A flood of people upset about arsenic pollution in Lower Richland County blasted state regulators Tuesday night for loosening controls over the poisonous material at the request of the Columbia area’s biggest power company.
Instead of dropping arsenic limits for SCE&G’s wastewater discharges, state regulators should strengthen limits at the company’s coal-fired power station near Congaree National Park in Lower Richland, many said during a hearing.
More than 100 people packed an elementary school cafeteria in Eastover, and virtually every speaker criticized the Department of Health and Environmental Control plan. The hearing was punctuated by loud applause each time someone spoke against DHEC’s plan.
“It’s ludicrous. I don’t know whether to laugh, cry or throw up,” Richland County resident David Shelley said.Since the 1990s, SCE&G has polluted groundwater with arsenic and allowed arsenic-riddled seepage to drain from coal ash ponds at its power plant into the Wateree River nearby, records show.
At the power company’s request, DHEC has proposed eliminating arsenic limits in the company’s discharge permit to the Wateree. It will require quarterly monitoring. The company needs a pollution discharge permit to accept coal waste from the power plant, as well as a stream of wastewater from a new landfill at the site.
Agency officials said they’ve determined that any arsenic that does get into the Wateree River is in such small amounts, it will be diluted and won’t have much impact on water quality. They said the arsenic limits they are dropping had only been in the company’s discharge permit since 2008. SCE&G spokesman Robert Yanity said the company works hard to minimize environmental impacts from its U.S. 601 coal-fired power plant.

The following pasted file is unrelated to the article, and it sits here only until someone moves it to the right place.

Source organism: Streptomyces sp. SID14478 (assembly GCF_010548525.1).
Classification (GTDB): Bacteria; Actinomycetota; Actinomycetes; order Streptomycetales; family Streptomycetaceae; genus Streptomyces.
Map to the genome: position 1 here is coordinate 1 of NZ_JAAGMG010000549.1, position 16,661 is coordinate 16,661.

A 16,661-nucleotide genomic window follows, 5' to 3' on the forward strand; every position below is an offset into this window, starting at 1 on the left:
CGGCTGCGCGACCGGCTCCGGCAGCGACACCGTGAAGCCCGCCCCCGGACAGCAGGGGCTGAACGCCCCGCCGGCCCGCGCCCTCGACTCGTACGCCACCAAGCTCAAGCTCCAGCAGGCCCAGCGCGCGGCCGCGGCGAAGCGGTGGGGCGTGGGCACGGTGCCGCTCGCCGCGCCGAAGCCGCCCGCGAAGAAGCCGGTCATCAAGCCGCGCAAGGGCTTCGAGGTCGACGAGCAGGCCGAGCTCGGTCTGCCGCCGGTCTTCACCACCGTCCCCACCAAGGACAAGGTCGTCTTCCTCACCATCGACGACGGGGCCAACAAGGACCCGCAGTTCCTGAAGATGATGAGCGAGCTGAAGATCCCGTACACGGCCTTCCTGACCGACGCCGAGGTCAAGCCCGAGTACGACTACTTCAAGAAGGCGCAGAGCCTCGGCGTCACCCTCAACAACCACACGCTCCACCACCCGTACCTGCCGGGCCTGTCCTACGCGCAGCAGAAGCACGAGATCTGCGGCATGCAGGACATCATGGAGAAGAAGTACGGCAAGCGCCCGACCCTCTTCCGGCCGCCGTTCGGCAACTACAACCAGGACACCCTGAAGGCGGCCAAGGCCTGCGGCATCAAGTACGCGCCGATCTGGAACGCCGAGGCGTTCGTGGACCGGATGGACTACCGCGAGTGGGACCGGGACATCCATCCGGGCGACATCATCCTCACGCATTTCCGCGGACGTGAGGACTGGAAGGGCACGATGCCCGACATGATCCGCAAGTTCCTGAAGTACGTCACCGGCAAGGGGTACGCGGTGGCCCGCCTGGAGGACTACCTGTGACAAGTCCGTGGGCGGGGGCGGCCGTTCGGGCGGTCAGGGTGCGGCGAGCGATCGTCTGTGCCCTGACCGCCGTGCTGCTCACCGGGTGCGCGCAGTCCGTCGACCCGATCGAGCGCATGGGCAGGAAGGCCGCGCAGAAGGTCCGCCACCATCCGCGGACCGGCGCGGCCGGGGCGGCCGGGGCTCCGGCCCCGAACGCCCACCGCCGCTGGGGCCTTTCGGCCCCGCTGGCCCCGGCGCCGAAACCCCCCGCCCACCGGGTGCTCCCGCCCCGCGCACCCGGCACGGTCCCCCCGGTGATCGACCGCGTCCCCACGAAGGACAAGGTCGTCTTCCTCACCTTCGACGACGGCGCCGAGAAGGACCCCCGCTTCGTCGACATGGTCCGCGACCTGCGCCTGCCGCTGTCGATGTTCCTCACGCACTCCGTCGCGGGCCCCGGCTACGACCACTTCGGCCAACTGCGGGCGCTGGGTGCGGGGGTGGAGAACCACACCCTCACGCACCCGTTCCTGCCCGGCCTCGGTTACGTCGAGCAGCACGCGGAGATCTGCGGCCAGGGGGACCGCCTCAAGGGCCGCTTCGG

But few at Tuesday’s hearing were satisfied.
Among those were Tracy Swartout, superintendent of Congaree National Park. She urged DHEC to reconsider its plan to drop arsenic limits. The agency should at least require more frequent monitoring to protect the park downstream, she said.
“Limits that are deemed safe change with the time; toxicity doesn’t,” Swartout said, noting that contaminants could collect in the vast flood plain that defines the state’s only national park.
“Reductions or elimination of limits on arsenic could endanger the resources of the park, and the public who fish in the Wateree.”
People have until March 19 to comment before DHEC makes a final decision on dropping the arsenic limits.
Arsenic is a poisonous, naturally occurring element that also is created by industrial practices, such as burning coal to make electricity. Short-term exposure in high enough doses can cause nausea, vomiting, skin disorders and death. Long-term exposure to certain forms of arsenic has been linked to cancer.
Others urging DHEC to keep arsenic controls for SCE&G included state Democratic Reps. James Smith and Joe Neal of Richland County, as well as representatives of the Sierra Club and the Catawba Riverkeeper.
“I think that there’s some kind of group stupid going on’’ at DHEC, the Sierra Club’s Susan Corbett said of the agency’s decision. She said DHEC could be renamed “Department of Hindering Environmental Cleanup.’’““I just don’t get it.’’
Neal said Lower Richland has already suffered from other polluting industrial practices, and now faces more from arsenic. He took DHEC to task for in the past failing to protect part of the area’s drinking water from lead.
DHEC dropped arsenic limits in the discharge permit for SCE&G after supporting rules to ease controls over the poisonous material two years ago. In effect, regulators are saying that since South Carolina has an easier standard than it once did for arsenic, SCE&G doesn’t need a limit on arsenic.
Smith showed a video from last fall of consultants sampling arsenic-polluted groundwater seeping out of a bank from an SCE&G coal pond. The water was draining into the Wateree River. Smith commissioned the video during a court case against a landfill permit for SCE&G.
Since Smith’s case last fall, David Merryman, the Catawba riverkeeper, said he has seen even wider flows of water seeping out of an embankment next to a SCE&G coal ash pond.
SCE&G is putting on air pollution control equipment that will produce waste. That waste will be dumped in a new landfill. Polluted water that collects in the landfill will be pumped to the coal ash ponds that ultimately discharge to the Wateree River.